What do we do though if a government is no longer acting in our best interest? What if they cannot be counted on to do what we feel is right and necessary?
One option would be to change government, but this can be a long, time-consuming process, which may not solve the problem (as it may be embedded in the political system itself rather than limited to one specific party) and would inevitably create a great deal of upheaval either way. In the event that we’re only wishing to address one shortcoming in particular, it’s complete overkill.
In such a scenario the more reasonable alternative would be to attempt to tackle the problem ourselves, without depending on government support. When it comes to large initiatives however, undertakings that would impact our economy, industry, and society as a whole, how feasible is this? Is it even possible?
Decentralisation, powered by the blockchain
One of the biggest obstacles to overcome with decentralisation, especially when it comes to enterprises whose repercussions will be particularly far-reaching, is trust. With a government-backed project the support of the government itself effectively ensures a degree of stability and credibility, but with a decentralised solution what guarantee is there that everything will be fair and above-board?
In the past addressing this issue would have been particularly challenging. In today’s world however, the blockchain makes it easy.
With the blockchain every transaction is logged, verified, and secured. Furthermore, each and every transaction is in the public domain (meaning they can be viewed by anyone at any time) and they cannot be deleted or removed. As a result, all blockchain transactions are completely accurate and inherently accountable.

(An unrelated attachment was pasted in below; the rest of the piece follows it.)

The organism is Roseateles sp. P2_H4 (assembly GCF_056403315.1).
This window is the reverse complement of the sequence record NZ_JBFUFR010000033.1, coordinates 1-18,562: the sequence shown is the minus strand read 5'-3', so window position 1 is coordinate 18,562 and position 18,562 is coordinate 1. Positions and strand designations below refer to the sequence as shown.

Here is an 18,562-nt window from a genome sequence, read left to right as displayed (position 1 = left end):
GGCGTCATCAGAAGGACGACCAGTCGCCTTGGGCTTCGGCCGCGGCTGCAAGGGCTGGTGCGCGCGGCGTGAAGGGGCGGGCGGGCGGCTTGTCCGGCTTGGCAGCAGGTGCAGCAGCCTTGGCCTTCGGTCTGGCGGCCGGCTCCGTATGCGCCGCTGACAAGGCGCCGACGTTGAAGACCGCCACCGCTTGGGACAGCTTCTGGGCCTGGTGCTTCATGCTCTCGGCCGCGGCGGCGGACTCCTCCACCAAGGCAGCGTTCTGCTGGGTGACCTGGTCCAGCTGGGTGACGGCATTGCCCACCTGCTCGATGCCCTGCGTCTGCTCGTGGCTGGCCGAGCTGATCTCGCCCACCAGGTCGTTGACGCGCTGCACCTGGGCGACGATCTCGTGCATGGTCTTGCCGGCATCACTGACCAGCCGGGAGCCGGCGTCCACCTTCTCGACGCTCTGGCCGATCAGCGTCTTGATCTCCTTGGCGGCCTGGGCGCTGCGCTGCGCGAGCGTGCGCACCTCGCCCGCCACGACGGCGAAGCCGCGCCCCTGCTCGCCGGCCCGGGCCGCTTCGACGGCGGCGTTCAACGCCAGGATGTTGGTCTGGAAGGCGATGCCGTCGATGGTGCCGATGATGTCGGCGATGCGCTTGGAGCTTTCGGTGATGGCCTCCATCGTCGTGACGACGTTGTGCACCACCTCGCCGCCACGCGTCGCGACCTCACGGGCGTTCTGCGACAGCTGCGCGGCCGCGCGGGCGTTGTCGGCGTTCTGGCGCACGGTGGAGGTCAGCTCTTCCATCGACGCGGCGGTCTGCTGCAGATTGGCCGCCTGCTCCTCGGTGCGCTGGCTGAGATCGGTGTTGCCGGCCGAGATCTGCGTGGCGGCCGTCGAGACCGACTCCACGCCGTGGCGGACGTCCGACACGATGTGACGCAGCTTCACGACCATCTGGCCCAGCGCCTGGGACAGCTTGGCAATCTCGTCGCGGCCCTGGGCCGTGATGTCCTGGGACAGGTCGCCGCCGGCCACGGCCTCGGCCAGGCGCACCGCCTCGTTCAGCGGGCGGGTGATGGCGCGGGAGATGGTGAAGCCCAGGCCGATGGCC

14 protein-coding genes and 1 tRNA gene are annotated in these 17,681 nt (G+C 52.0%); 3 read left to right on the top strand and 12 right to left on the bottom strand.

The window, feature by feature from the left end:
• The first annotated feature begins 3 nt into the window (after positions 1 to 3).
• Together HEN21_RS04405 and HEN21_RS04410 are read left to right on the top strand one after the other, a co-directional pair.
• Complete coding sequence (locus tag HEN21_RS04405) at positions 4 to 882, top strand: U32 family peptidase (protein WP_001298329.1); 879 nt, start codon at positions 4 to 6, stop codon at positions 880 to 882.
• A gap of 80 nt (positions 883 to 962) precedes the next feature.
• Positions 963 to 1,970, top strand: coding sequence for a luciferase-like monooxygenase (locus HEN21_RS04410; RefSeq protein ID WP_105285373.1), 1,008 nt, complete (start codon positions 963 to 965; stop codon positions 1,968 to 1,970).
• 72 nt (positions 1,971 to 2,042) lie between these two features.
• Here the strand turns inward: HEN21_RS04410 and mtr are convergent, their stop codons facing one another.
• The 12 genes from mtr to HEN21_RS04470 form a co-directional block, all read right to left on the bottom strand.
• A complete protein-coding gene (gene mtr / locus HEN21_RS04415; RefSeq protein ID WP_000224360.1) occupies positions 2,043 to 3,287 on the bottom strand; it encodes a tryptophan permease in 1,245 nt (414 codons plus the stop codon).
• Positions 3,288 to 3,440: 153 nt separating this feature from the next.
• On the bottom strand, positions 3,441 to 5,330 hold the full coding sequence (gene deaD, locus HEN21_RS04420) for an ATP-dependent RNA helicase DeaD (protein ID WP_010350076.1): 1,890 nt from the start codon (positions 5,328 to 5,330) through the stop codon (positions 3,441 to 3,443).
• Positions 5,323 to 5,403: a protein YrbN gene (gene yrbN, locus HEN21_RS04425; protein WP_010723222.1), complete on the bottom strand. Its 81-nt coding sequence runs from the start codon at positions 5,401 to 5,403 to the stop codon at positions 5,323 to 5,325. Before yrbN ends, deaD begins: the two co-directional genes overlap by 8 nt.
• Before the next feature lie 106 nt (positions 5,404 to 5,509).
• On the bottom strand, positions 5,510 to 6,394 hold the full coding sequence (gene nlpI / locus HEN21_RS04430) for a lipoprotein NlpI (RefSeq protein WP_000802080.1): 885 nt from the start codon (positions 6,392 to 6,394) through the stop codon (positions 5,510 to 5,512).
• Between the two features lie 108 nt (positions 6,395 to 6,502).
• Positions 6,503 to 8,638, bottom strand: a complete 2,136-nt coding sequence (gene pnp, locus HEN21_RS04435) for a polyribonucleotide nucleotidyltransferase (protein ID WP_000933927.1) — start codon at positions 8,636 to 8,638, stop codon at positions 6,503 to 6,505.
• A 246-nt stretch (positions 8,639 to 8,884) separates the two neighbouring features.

As transactions are the base building blocks for everything on the blockchain, by guaranteeing their legitimacy the blockchain ensures trust from the ground up. By implementing additional protocols such as smart contracts (trackable transactions that are irreversible and execute automatically as soon as publicly-specified conditions are met) further transparency and trust can be guaranteed, without the need of a supporting third-party.
An easy way to think of it would be like a potential tenant attempting to rent a home from a landlord. In theory there is risk on both sides; the tenant could make payment and the landlord may not deliver the keys, and likewise, the landlord may supply the keys and the tenant may not pay their rent. In practice this risk is mitigated by third parties such as the government who enforce legislation protecting both tenants and landlords, as well as realtors, contract lawyers, etc. However, by relying on third parties to provide trust the cost of renting goes up (to cover third party expenses), the process can take significantly longer, and there is always the potential for human error.
With the blockchain and smart contracts there is no need for third parties and trust is still assured. Following the rental example, the ‘transaction’ of the tenant paying his rent is verified and the key is automatically provided. The process is quick, simple, and has zero chance of human error. In addition, as the blockchain is scalable and can handle vast amounts of data it can be rolled out easily and effectively at a global level.
Utilising the blockchain, decentralising is now easier and safer than it’s ever been. If governments and/or the political system as a whole aren’t acting in our best interests, and are failing to champion and push for initiatives which we feel are of the utmost importance, the blockchain gives us the ability to bypass them entirely.
When it comes to climate change and ensuring that significant, meaningful steps are taken to address it, we can finally stop waiting for the government and tackle the problem ourselves.